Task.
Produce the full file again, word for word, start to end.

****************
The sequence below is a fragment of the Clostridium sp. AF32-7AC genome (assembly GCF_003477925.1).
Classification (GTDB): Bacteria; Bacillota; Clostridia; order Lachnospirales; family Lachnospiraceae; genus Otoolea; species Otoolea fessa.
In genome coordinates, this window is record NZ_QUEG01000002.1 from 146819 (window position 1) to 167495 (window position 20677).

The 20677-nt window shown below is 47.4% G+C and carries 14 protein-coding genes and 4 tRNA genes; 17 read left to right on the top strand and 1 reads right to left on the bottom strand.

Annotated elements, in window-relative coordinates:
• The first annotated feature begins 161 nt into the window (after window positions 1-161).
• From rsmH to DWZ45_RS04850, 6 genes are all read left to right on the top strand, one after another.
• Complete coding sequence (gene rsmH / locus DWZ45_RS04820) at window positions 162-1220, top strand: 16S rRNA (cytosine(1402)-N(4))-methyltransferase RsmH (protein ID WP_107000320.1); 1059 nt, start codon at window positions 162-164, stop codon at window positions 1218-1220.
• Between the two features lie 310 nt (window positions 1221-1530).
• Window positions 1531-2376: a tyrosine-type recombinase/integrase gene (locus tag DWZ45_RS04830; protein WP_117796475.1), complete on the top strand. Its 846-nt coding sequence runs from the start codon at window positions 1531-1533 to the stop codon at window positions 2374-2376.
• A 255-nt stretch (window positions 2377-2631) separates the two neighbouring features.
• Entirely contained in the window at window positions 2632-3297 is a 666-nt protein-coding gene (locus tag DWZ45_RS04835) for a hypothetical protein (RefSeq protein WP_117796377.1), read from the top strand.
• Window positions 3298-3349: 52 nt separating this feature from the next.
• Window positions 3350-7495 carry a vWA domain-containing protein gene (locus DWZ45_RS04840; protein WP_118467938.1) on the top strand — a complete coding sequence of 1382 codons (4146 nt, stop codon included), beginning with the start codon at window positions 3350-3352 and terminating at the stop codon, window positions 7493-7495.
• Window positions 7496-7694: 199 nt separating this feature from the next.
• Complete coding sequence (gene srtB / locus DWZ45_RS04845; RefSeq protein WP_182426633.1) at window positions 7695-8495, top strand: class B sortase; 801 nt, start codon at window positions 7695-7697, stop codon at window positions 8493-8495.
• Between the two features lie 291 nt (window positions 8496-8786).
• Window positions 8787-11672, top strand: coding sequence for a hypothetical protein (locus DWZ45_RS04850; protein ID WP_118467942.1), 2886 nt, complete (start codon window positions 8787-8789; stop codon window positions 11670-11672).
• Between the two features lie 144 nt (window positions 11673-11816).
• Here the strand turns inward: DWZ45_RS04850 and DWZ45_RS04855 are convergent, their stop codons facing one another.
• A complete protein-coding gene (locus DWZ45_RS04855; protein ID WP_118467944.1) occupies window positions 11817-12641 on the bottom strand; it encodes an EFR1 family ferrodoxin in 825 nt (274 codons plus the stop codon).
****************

The sequence below is a fragment of the Clostridium sp. AF32-7AC genome (assembly GCF_003477925.1).
Classification (GTDB): Bacteria; Bacillota; Clostridia; order Lachnospirales; family Lachnospiraceae; genus Otoolea; species Otoolea fessa.
In genome coordinates, this window is record NZ_QUEG01000002.1 from 146819 (window position 1) to 167495 (window position 20677).

The 20677-nt window shown below is 47.4% G+C and carries 14 protein-coding genes and 4 tRNA genes; 17 read left to right on the top strand and 1 reads right to left on the bottom strand.

Annotated elements, in window-relative coordinates:
• The first annotated feature begins 161 nt into the window (after window positions 1-161).
• From rsmH to DWZ45_RS04850, 6 genes are all read left to right on the top strand, one after another.
• Complete coding sequence (gene rsmH / locus DWZ45_RS04820) at window positions 162-1220, top strand: 16S rRNA (cytosine(1402)-N(4))-methyltransferase RsmH (protein ID WP_107000320.1); 1059 nt, start codon at window positions 162-164, stop codon at window positions 1218-1220.
• Between the two features lie 310 nt (window positions 1221-1530).
• Window positions 1531-2376: a tyrosine-type recombinase/integrase gene (locus tag DWZ45_RS04830; protein WP_117796475.1), complete on the top strand. Its 846-nt coding sequence runs from the start codon at window positions 1531-1533 to the stop codon at window positions 2374-2376.
• A 255-nt stretch (window positions 2377-2631) separates the two neighbouring features.
• Entirely contained in the window at window positions 2632-3297 is a 666-nt protein-coding gene (locus tag DWZ45_RS04835) for a hypothetical protein (RefSeq protein WP_117796377.1), read from the top strand.
• Window positions 3298-3349: 52 nt separating this feature from the next.
• Window positions 3350-7495 carry a vWA domain-containing protein gene (locus DWZ45_RS04840; protein WP_118467938.1) on the top strand — a complete coding sequence of 1382 codons (4146 nt, stop codon included), beginning with the start codon at window positions 3350-3352 and terminating at the stop codon, window positions 7493-7495.
• Window positions 7496-7694: 199 nt separating this feature from the next.
• Complete coding sequence (gene srtB / locus DWZ45_RS04845; RefSeq protein WP_182426633.1) at window positions 7695-8495, top strand: class B sortase; 801 nt, start codon at window positions 7695-7697, stop codon at window positions 8493-8495.
• Between the two features lie 291 nt (window positions 8496-8786).
• Window positions 8787-11672, top strand: coding sequence for a hypothetical protein (locus DWZ45_RS04850; protein ID WP_118467942.1), 2886 nt, complete (start codon window positions 8787-8789; stop codon window positions 11670-11672).
• Between the two features lie 144 nt (window positions 11673-11816).
• Here the strand turns inward: DWZ45_RS04850 and DWZ45_RS04855 are convergent, their stop codons facing one another.
• A complete protein-coding gene (locus DWZ45_RS04855; protein ID WP_118467944.1) occupies window positions 11817-12641 on the bottom strand; it encodes an EFR1 family ferrodoxin in 825 nt (274 codons plus the stop codon).